History in Three Keys: The Boxers as Event, Experience, and Myth

By Paul A. Cohen | Go to book overview
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NOTES

Preface
1.
Wright, "Introduction", 1.
2.
Wasserstrom, "The Boxers as Symbol", 10-11.
3.
Veyne, Writing History, 40.
4.
Although the mythologization of the Boxers in the twentieth-century West is also touched on occasionally, this mythologization has had its own inner dynamic. To treat it properly would take us deeply into Western fears and fantasies, resulting both in a blurring of the book's focus and an unnecessary addition to its already considerable girth.
5.
The reference is to the famous Kurosawa film dealing with a rape-murder in eleventh-century Japan and the different versions the four people who witnessed it had of what happened.
6.
Darnton, The Great Cat Massacre, 3.
7.
A partial exception to this is in the area of oral history testimony. Although there are unpublished oral history materials relating to 1900, focused mainly on Hebei (Zhili) province and more specifically on the Tianjin region, and I have found them (especially the earlier ones gathered in the 1950s) to be exceptionally useful, the interview materials covering the pre-1900 period in Shandong (partly published) are both more extensive and more systematically arranged.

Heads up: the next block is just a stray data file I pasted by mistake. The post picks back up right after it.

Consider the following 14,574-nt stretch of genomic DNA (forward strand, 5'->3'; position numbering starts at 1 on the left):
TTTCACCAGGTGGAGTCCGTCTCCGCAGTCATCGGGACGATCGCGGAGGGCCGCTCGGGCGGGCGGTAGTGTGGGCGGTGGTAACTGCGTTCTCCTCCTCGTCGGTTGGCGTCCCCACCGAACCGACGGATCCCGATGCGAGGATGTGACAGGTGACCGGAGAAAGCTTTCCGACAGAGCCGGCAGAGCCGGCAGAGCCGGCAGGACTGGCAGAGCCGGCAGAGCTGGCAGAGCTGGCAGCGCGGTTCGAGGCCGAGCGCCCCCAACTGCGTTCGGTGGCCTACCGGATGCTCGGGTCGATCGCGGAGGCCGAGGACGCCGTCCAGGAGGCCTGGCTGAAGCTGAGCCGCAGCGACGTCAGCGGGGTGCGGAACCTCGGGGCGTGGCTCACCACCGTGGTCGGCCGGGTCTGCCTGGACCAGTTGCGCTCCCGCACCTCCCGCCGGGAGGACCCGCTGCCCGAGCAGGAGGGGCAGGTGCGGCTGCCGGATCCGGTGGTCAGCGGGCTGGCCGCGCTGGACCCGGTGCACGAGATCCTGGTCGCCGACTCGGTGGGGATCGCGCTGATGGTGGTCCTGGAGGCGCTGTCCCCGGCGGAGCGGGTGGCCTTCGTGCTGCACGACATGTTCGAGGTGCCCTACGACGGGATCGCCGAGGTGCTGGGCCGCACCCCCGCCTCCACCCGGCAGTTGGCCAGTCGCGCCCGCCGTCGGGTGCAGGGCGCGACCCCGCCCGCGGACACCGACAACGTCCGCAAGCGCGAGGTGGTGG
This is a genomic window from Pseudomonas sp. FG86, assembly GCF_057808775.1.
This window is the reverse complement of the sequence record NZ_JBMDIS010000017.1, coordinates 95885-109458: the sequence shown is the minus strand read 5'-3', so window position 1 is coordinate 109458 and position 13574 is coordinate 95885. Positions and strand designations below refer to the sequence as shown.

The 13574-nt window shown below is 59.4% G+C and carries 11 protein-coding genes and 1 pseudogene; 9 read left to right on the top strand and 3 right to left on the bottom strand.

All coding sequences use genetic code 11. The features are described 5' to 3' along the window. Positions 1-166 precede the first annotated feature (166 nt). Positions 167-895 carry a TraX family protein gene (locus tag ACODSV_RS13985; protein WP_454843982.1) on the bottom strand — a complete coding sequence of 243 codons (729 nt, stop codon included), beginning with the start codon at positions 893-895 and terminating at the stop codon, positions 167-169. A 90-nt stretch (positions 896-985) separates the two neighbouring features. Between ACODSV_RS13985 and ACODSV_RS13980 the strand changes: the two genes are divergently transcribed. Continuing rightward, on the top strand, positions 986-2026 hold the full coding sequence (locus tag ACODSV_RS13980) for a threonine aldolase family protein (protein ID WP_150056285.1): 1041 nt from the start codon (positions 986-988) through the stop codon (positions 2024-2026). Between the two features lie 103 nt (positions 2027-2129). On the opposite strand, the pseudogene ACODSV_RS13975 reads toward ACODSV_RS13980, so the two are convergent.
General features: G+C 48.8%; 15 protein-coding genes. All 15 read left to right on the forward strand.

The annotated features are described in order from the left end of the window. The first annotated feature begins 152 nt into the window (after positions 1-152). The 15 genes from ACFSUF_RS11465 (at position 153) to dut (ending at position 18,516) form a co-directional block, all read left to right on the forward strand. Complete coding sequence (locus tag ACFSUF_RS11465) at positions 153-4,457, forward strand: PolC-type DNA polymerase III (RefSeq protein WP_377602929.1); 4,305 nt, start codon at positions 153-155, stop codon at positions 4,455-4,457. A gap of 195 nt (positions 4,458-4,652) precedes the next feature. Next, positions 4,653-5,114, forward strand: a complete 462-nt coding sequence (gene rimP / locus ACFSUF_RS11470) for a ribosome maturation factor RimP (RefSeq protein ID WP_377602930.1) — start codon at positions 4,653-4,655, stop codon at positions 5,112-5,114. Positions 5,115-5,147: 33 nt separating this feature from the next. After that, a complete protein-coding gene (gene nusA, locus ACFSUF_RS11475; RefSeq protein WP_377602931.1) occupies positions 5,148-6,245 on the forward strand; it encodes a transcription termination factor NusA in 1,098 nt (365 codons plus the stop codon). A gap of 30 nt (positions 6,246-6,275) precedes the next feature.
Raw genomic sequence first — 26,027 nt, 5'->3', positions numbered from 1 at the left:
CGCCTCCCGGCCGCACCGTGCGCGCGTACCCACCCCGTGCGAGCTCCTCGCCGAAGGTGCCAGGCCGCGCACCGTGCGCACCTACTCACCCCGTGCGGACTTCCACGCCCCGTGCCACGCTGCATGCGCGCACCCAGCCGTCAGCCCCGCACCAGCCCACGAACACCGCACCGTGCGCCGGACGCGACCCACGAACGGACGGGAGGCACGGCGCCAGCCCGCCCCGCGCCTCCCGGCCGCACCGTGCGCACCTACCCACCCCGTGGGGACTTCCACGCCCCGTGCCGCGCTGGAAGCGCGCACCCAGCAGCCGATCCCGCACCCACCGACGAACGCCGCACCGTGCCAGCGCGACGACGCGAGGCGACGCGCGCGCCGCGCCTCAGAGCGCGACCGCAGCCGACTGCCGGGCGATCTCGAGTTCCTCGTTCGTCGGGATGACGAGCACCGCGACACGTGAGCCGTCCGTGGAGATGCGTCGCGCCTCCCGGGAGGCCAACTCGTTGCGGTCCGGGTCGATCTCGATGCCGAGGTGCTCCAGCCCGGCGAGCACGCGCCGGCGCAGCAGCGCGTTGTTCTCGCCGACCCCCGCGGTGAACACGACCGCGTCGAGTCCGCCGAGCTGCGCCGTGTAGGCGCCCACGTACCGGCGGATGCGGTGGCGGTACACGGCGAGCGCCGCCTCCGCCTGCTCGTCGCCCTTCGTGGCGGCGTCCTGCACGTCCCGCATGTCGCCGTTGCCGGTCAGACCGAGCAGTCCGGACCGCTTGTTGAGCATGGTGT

PART 1 / Prologue: The Historically Reconstructed Past
1.
NYT, Mar 10, 1989, C4.
2.
Carr, Time, 9, 16; see also ibid., 65, 73, 168-69, 177. For White views, see his "The Question of Narrative in Contemporary Historical Theory", 1-33; for Ricoeur's (which are discussed admiringly in White's article), see his Time and Narrative, vol. 1.
3.
Carr, in the final part of his book, explicitly acknowledges some of the characteristics of historical narration that seem to set it apart from participant narration. The differences, however, are of a practical rather than a formal sort, and form, rather than practice, is what counts for the author. Thus, in practical terms, the historian has hindsight, while the subjects about whom he or she writes do not. But in formal terms people in the present also have a kind of hindsight -- Carr calls it "quasi-hindsight" -- inasniuch as they are able to anticipate future outcomes and

-301-

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